Sufjan Stevens, "The Age of Adz"

Album Review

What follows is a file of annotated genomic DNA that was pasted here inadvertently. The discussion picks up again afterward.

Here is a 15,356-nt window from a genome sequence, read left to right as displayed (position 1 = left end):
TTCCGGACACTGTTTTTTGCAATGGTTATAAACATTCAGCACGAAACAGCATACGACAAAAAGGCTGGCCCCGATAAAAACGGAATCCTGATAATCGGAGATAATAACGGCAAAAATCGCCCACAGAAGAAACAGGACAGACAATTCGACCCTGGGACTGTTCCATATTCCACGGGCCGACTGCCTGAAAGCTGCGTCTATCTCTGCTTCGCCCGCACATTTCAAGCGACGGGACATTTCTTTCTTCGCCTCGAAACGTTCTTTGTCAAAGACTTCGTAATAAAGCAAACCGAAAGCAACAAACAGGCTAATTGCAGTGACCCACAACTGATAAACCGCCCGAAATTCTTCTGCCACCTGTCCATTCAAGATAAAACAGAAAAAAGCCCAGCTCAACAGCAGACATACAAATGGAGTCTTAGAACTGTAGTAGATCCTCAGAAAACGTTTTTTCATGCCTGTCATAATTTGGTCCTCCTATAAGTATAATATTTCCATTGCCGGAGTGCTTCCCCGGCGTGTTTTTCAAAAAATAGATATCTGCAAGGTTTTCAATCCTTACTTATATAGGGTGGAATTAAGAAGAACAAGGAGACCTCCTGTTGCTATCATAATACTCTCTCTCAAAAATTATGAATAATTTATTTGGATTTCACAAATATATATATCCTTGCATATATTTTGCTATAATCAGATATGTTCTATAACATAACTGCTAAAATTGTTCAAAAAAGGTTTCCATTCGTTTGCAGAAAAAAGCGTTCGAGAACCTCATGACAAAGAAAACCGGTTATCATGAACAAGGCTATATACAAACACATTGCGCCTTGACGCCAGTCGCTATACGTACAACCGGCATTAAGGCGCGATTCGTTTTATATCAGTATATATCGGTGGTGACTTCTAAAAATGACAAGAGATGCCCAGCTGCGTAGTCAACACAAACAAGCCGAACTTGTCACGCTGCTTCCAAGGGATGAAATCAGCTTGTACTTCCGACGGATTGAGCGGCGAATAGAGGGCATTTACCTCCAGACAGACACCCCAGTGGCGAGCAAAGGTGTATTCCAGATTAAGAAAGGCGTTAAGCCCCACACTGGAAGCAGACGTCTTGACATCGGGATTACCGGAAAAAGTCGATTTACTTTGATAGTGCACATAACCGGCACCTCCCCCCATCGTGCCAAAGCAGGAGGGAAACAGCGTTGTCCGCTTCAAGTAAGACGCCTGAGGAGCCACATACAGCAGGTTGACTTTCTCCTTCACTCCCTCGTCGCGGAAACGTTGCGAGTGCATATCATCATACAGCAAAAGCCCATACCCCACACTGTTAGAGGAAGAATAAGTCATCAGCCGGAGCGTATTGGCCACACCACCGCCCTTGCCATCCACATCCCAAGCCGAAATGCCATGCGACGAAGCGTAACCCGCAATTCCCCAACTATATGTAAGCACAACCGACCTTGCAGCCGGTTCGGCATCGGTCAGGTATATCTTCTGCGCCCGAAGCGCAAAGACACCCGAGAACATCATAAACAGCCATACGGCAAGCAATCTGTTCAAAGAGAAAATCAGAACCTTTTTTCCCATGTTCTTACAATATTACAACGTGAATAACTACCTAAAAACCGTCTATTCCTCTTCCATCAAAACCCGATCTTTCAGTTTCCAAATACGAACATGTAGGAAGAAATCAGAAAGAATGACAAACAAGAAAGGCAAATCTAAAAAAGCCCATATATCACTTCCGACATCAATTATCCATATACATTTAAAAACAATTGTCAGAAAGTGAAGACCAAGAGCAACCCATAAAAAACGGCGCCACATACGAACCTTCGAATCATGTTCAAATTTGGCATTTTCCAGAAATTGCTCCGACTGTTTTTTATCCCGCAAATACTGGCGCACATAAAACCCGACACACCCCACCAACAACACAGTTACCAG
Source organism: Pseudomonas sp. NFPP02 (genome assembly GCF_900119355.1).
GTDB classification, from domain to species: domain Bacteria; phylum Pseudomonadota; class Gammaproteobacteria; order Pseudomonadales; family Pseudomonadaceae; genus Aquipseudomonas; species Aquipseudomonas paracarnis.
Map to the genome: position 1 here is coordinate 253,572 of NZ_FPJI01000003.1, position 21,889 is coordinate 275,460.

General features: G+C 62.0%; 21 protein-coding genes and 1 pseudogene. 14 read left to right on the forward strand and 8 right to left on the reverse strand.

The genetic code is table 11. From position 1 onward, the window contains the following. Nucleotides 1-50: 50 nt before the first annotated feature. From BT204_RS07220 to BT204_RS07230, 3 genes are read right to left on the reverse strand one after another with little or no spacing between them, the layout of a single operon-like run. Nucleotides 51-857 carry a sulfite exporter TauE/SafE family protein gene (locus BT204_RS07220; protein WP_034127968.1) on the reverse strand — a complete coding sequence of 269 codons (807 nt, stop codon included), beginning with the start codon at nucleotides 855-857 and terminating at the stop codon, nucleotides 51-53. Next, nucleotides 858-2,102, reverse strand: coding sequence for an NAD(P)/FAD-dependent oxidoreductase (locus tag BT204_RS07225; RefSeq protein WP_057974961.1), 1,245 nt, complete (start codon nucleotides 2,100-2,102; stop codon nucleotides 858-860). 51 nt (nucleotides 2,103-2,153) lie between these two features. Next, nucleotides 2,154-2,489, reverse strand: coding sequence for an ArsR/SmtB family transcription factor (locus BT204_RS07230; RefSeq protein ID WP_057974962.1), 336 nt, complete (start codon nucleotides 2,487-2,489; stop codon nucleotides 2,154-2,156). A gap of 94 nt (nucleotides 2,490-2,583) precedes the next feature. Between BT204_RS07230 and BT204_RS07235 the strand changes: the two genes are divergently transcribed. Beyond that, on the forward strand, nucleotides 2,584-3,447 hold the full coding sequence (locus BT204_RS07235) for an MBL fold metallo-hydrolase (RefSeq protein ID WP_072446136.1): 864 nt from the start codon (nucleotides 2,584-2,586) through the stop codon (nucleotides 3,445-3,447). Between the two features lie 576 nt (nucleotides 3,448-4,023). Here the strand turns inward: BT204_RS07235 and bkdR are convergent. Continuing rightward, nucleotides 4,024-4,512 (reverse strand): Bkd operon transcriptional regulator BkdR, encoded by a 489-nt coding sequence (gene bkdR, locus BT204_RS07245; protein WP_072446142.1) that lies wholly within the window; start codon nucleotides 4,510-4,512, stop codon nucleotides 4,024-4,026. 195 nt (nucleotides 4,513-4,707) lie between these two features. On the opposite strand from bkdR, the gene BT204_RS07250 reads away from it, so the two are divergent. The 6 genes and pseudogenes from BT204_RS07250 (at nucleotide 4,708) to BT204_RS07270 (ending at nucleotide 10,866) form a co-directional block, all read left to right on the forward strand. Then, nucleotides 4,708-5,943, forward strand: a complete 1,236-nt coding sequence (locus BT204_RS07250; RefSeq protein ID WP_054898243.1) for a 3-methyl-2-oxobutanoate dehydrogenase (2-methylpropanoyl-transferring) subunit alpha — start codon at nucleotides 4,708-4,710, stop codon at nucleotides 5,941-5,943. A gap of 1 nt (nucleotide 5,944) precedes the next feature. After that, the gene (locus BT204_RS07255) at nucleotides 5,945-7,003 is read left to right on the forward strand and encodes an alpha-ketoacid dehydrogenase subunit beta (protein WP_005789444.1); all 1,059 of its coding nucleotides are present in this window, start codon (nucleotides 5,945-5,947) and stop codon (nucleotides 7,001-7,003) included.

Listeners who fell in love with Sufjan Stevens for his rustic Americana sound, Christian undertones or ambitious "50 states" project are in for a rude awakening with his latest album, "The Age of Adz." Stevens followed 2005's expansive folk journey "Illinois," arguably one of the best albums of the '00s, with one of this year's weirdest albums: "The Age of Adz" is introspective, offbeat and swamped in electronics. The song "I Walked" matches Stevens' hushed songwriting with crinkled beats and echoing vocals, while "Vesuvius" builds a wall of blips and brass notes around a straightforward piano line. Stevens sounds most comfortable in his latest aesthetic when his fragile voice isn't drowned out by unruly instrumentation, as heard on the gorgeous opener "Futile Devices" and the woozy "Bad Communication." "The Age of Adz" pales in comparison to Stevens' past acoustic masterpieces, but considered on its own terms, the set offers an intriguing take on electro-folk.